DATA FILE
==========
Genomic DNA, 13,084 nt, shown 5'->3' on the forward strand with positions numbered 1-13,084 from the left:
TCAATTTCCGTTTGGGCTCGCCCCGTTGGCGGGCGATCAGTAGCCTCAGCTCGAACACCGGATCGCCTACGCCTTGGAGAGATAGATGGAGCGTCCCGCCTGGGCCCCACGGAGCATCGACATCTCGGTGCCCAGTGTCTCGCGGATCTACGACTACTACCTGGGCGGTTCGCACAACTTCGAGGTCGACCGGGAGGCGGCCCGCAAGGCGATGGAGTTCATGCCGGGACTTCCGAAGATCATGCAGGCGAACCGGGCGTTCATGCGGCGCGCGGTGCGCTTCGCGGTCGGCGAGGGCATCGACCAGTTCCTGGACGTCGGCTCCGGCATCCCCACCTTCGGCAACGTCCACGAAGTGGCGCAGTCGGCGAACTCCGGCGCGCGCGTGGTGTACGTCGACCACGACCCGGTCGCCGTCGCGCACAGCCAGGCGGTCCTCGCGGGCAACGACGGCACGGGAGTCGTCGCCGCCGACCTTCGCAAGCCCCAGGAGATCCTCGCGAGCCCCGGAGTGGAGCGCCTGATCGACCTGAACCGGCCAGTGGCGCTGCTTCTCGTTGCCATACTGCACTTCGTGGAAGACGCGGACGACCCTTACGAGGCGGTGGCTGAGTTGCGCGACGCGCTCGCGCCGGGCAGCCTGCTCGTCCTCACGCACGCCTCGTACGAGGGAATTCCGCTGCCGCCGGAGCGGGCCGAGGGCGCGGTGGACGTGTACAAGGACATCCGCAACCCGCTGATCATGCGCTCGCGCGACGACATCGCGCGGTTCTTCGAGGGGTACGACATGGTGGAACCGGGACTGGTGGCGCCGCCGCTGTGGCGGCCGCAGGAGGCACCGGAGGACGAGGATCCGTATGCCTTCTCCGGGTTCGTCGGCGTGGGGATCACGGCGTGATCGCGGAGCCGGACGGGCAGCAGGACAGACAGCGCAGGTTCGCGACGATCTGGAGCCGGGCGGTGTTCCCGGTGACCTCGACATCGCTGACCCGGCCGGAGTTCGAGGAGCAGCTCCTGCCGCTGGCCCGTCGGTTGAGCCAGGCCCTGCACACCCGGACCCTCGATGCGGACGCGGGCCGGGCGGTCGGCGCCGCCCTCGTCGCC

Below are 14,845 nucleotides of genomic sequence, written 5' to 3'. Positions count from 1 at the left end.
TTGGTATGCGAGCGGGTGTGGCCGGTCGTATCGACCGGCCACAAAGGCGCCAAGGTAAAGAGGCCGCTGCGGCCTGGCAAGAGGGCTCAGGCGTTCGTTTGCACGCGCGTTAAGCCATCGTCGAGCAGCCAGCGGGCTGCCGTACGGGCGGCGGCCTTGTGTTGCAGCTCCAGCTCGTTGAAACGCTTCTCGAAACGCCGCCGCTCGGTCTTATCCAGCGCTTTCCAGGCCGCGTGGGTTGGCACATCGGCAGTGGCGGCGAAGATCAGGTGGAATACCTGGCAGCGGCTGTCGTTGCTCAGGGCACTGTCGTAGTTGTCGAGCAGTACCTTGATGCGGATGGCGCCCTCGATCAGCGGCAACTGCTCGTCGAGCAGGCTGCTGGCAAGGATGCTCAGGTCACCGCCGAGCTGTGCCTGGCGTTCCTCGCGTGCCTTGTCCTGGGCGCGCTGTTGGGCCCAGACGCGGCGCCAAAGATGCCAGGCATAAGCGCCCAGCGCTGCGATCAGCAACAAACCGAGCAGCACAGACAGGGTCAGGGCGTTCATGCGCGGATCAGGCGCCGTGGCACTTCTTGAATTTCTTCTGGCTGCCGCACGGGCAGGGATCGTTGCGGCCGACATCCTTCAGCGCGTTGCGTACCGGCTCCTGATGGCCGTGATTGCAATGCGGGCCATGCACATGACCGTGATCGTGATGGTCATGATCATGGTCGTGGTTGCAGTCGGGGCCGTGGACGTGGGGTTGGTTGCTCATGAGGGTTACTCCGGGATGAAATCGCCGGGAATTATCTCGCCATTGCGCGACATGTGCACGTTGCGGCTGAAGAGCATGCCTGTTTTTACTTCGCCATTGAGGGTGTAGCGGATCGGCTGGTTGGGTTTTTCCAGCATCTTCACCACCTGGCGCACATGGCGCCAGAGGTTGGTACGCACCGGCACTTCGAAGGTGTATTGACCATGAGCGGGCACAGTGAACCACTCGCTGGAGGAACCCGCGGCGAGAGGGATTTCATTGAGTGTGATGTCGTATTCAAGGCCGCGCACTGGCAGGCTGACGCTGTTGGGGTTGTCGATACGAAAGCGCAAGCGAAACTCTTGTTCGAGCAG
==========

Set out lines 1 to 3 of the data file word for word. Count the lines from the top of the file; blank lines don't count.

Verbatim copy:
Genomic DNA, 13,084 nt, shown 5'->3' on the forward strand with positions numbered 1-13,084 from the left:
TCAATTTCCGTTTGGGCTCGCCCCGTTGGCGGGCGATCAGTAGCCTCAGCTCGAACACCGGATCGCCTACGCCTTGGAGAGATAGATGGAGCGTCCCGCCTGGGCCCCACGGAGCATCGACATCTCGGTGCCCAGTGTCTCGCGGATCTACGACTACTACCTGGGCGGTTCGCACAACTTCGAGGTCGACCGGGAGGCGGCCCGCAAGGCGATGGAGTTCATGCCGGGACTTCCGAAGATCATGCAGGCGAACCGGGCGTTCATGCGGCGCGCGGTGCGCTTCGCGGTCGGCGAGGGCATCGACCAGTTCCTGGACGTCGGCTCCGGCATCCCCACCTTCGGCAACGTCCACGAAGTGGCGCAGTCGGCGAACTCCGGCGCGCGCGTGGTGTACGTCGACCACGACCCGGTCGCCGTCGCGCACAGCCAGGCGGTCCTCGCGGGCAACGACGGCACGGGAGTCGTCGCCGCCGACCTTCGCAAGCCCCAGGAGATCCTCGCGAGCCCCGGAGTGGAGCGCCTGATCGACCTGAACCGGCCAGTGGCGCTGCTTCTCGTTGCCATACTGCACTTCGTGGAAGACGCGGACGACCCTTACGAGGCGGTGGCTGAGTTGCGCGACGCGCTCGCGCCGGGCAGCCTGCTCGTCCTCACGCACGCCTCGTACGAGGGAATTCCGCTGCCGCCGGAGCGGGCCGAGGGCGCGGTGGACGTGTACAAGGACATCCGCAACCCGCTGATCATGCGCTCGCGCGACGACATCGCGCGGTTCTTCGAGGGGTACGACATGGTGGAACCGGGACTGGTGGCGCCGCCGCTGTGGCGGCCGCAGGAGGCACCGGAGGACGAGGATCCGTATGCCTTCTCCGGGTTCGTCGGCGTGGGGATCACGGCGTGATCGCGGAGCCGGACGGGCAGCAGGACAGACAGCGCAGGTTCGCGACGATCTGGAGCCGGGCGGTGTTCCCGGTGACCTCGACATCGCTGACCCGGCCGGAGTTCGAGGAGCAGCTCCTGCCGCTGGCCCGTCGGTTGAGCCAGGCCCTGCACACCCGGACCCTCGATGCGGACGCGGGCCGGGCGGTCGGCGCCGCCCTCGTCGCC

Below are 14,845 nucleotides of genomic sequence, written 5' to 3'. Positions count from 1 at the left end.